Well so much for that.

Looking back, it is laughable to imagine that there ever was this whole notion that there was going to be a perpetual surplus, that the question of the hour was whether to "rein it in" by only half a trillion dollars, or by a trillion and a half.

Naturally, all of this arguing was before we knew that the nation was gearing up to incur $7 trillion in war debt over the next decade and change, or that trillions more dollars in bailouts and handouts and safety nets and "foreign aid" were on their way out the door. History happens.

This presents a perpetual psychological problem. The nation, like a household, racks up debts, and when it comes into a bit of money, such that its income for a month exceeds its expenses for that month, it acts, its people act, as if this signals a permanent guarantee of future excess income. And so, plans are immediately made to spend all this excess income, in perpetuity (forget paying off any existing underlying debt). And, naturally, everybody in the household gets in on the spending-the-excess act, without paying much attention to what the others are doing along the same lines, so that the same excess is spent many times over by many different members of the household.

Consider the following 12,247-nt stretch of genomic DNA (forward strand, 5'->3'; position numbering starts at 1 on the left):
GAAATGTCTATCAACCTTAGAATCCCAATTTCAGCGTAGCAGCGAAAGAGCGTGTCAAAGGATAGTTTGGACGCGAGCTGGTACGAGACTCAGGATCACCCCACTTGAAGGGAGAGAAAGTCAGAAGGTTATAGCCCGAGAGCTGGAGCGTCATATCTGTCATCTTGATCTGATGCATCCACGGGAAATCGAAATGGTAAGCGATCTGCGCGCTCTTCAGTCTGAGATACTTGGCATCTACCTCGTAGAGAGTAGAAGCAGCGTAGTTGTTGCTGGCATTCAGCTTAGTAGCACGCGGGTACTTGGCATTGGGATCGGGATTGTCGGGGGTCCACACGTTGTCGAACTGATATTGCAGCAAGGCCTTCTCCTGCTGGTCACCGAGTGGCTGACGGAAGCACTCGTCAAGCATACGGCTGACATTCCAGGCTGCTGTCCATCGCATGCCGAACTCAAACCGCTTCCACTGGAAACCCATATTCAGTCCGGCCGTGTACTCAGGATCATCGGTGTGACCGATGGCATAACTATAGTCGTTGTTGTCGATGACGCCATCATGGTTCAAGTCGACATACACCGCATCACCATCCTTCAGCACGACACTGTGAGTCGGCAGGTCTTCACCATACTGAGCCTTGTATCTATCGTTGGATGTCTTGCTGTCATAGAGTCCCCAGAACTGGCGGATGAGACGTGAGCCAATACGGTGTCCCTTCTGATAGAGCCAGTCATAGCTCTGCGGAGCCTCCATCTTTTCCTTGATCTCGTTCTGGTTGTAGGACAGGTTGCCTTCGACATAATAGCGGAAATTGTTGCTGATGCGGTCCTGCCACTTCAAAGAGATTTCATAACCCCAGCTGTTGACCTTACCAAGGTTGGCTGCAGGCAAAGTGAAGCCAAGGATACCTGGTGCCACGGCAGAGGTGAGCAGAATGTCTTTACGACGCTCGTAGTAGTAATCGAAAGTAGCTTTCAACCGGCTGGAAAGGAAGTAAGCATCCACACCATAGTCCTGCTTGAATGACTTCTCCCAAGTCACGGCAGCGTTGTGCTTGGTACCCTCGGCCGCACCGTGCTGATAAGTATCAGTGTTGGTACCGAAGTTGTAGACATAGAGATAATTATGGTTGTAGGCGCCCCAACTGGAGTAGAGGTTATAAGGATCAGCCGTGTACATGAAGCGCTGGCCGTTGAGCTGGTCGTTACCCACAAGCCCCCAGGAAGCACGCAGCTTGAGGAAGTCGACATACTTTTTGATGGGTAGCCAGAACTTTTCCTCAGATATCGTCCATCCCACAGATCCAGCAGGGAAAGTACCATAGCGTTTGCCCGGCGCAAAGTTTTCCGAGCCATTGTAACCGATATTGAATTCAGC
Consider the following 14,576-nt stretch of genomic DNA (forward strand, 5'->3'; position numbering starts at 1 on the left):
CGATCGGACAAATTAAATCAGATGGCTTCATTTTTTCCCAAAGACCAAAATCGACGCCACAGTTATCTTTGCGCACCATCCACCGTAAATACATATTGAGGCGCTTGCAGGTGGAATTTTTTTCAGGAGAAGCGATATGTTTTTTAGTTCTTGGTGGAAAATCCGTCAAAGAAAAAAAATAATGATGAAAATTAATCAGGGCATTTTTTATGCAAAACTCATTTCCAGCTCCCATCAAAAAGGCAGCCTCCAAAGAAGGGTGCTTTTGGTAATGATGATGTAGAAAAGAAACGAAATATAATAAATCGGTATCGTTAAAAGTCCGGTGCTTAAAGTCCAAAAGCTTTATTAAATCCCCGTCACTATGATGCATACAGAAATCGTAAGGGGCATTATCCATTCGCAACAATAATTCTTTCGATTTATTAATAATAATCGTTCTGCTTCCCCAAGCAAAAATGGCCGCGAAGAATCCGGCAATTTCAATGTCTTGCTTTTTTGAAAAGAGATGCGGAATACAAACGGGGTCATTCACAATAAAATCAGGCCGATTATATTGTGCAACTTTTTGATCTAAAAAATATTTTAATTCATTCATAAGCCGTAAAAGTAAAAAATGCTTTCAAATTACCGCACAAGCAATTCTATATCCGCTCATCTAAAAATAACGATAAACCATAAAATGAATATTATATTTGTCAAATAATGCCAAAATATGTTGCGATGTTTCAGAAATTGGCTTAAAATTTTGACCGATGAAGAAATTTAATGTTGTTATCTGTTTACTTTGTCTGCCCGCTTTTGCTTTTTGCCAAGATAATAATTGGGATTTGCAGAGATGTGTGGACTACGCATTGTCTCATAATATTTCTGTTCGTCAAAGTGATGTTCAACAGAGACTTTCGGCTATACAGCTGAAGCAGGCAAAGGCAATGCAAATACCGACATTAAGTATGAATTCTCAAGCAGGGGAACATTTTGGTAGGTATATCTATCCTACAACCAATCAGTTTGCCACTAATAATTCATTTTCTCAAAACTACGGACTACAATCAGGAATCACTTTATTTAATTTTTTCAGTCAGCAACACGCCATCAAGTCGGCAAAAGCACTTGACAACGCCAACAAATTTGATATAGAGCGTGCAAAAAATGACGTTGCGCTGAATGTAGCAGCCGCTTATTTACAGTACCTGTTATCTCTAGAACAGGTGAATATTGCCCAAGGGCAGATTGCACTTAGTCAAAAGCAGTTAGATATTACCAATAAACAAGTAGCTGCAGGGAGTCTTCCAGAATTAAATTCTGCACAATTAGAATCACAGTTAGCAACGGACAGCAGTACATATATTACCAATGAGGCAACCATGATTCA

The moral of this story, really, is that there simply is no such thing as a "surplus" so long as there is a debt. There is only the danger of the rhetoric of mislabeling something as such.